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AARON CASE JACKSON


AARON C. JACKSON was born in Morristown, Morris county, New Jersey, October 29, 1800.  When five years of age, he, with his father's family, removed to Fort Pitt, Pa., and some years after to Knox county, Ohio, locating near where the City of Mt. Vernon now is, then a place consisting of two houses.  From boyhood to manhood Mr. Jackson was engaged in the usual avocations of pioneers in wooded country; felling trees, grubbing, and opening farms from the primeval forests.  His educational advantages were acquired in the log school houses from imperfect text books, and still more imperfect teachers, whose chief requisites were ability to wield the birch and control the hardy pioneer boys.

January 16, 1823, Mr. Jackson married Charity Ann Young, daughter of Judge Young, of Ohio, she being a sister of D. B. Young, now of Morrison.  In 1837 he emigrated to Illinois, and settled in what is now Mt. Pleasant township, his claim being about one half mile east of the present City of Morrison.  The claim of 160 acres, 40 of which was timber, he purchased for $900.00 from Pardon Dodge.  Some of the land had been broken, and a rude log cabin erected.  Mr. Jackson experienced all the vicissitudes and pleasures of pioneer life, such as hauling dressed hogs to Savannah and Galena, where they were sold for one cent a pound "in trade", the "trade" being calico remnants, no single piece of which was sufficient to make his wife a dress.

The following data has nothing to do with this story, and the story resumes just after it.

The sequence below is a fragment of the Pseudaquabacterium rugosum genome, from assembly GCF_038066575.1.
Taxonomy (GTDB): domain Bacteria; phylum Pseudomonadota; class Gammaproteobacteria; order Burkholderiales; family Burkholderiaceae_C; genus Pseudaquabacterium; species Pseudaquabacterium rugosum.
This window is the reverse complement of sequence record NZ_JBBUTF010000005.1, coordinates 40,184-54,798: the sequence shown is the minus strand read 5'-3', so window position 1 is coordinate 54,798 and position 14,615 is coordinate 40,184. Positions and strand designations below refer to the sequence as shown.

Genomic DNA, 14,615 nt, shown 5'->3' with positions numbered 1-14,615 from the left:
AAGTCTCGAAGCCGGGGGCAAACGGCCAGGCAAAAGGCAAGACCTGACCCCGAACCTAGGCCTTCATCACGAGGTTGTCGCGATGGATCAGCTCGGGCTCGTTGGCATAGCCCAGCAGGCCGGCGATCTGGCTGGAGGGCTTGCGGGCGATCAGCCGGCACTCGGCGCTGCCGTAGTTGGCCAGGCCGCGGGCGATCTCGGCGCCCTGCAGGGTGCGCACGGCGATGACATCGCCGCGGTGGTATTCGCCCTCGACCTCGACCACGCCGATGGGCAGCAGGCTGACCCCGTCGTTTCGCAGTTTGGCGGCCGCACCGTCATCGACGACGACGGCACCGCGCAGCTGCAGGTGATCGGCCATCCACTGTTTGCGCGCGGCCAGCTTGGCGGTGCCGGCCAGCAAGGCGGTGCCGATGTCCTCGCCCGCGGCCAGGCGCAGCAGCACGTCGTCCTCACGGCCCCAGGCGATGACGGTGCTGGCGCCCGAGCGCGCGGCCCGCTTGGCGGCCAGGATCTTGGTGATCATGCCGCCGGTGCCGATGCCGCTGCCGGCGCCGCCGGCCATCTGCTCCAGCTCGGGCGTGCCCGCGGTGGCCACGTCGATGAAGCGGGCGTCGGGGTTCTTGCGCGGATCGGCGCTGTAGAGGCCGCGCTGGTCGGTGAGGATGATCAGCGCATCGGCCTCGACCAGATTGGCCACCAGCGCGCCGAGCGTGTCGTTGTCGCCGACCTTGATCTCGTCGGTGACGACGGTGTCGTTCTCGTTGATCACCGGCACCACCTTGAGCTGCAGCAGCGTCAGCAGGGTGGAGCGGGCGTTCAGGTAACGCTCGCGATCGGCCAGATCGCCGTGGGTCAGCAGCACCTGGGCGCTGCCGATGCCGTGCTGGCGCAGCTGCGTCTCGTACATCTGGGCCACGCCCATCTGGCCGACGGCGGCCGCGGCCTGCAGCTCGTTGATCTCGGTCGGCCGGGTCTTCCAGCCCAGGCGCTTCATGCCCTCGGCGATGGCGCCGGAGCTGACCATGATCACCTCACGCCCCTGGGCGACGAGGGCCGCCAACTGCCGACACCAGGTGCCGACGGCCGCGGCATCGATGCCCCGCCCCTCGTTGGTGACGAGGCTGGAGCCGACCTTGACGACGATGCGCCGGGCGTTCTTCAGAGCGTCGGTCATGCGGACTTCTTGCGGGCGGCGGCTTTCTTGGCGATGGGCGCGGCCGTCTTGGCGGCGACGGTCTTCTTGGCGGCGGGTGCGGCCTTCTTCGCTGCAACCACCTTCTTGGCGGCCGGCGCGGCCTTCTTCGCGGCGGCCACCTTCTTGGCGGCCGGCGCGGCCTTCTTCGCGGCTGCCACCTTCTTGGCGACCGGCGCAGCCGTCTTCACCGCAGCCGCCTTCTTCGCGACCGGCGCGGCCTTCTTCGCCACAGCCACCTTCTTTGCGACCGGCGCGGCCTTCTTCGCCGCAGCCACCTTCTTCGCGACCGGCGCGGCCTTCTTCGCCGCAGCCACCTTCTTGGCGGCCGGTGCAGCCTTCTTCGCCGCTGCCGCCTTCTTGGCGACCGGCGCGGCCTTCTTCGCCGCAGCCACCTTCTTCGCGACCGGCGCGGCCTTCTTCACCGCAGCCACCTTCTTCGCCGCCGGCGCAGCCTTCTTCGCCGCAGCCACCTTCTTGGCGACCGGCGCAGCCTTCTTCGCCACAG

Mr. Jackson was President of a Society of Settlers to prevent Claim Jumping; in 1839 was commissioned a Justice of the Peace.  In 1842 he was elected a representative on the Whig ticket to the State Legislature from Whiteside and Lee counties, serving two years.  He was facetiously dubbed "The Log Cabin Candidate," from the style of architecture of his residence.  His opponent was known as the leader of the "Dixon Stage Party".   Mr. Jackson triumphed by a majority of sixteen votes.  Whiteside County was largely Whig, while Lee county was Democratic.  In 1847 he was elected a member of the Constitutional Convention, receiving 322 votes.  His opponent, Jonathan Haines, received 304 votes, and D. B. Young, 53.  From 1852 to 1857 he was Supervisor of Mt. Pleasant township, and during President Lincoln's administration [was] Postmaster of Morrison.

Mr. Jackson is still a resident of Morrison, quietly spending his days near the scenes of his pioneer life.  Mrs. Jackson died September 5, 1855, and on November 26, 1856, Mr. Jackson married Sophronia Gibbs, widow of Alonzo Gibbs.  Mrs. Gibbs was mother of Edward Gibbs, of Lyndon, and Mrs. S. W. Robinson and Mrs. Alpheus Clark, of Morrison.  The children of A. C. Jackson were: Daniel B., born October 31, 1823-drowned July 8, 1837; Flavius J., born August 22, 1826; Susan L., born February 13, 1828; John Y., born September 14, 1829; Tryphene, born June 15, 1831; Elizabeth, May 27, 1833; Phebe L., born September 2, 1835; Silas M., October 22, 1837; Amanda, born December 8, 1840; Lafayette J., born February 23, 1843-died at Grand Rapids, Mich., July 22, 1875.

From the Bent Wilson History of Whiteside Co., Illinois, pub. 1877
Provided by B. Mosher on Whiteside msg. board 2002. 

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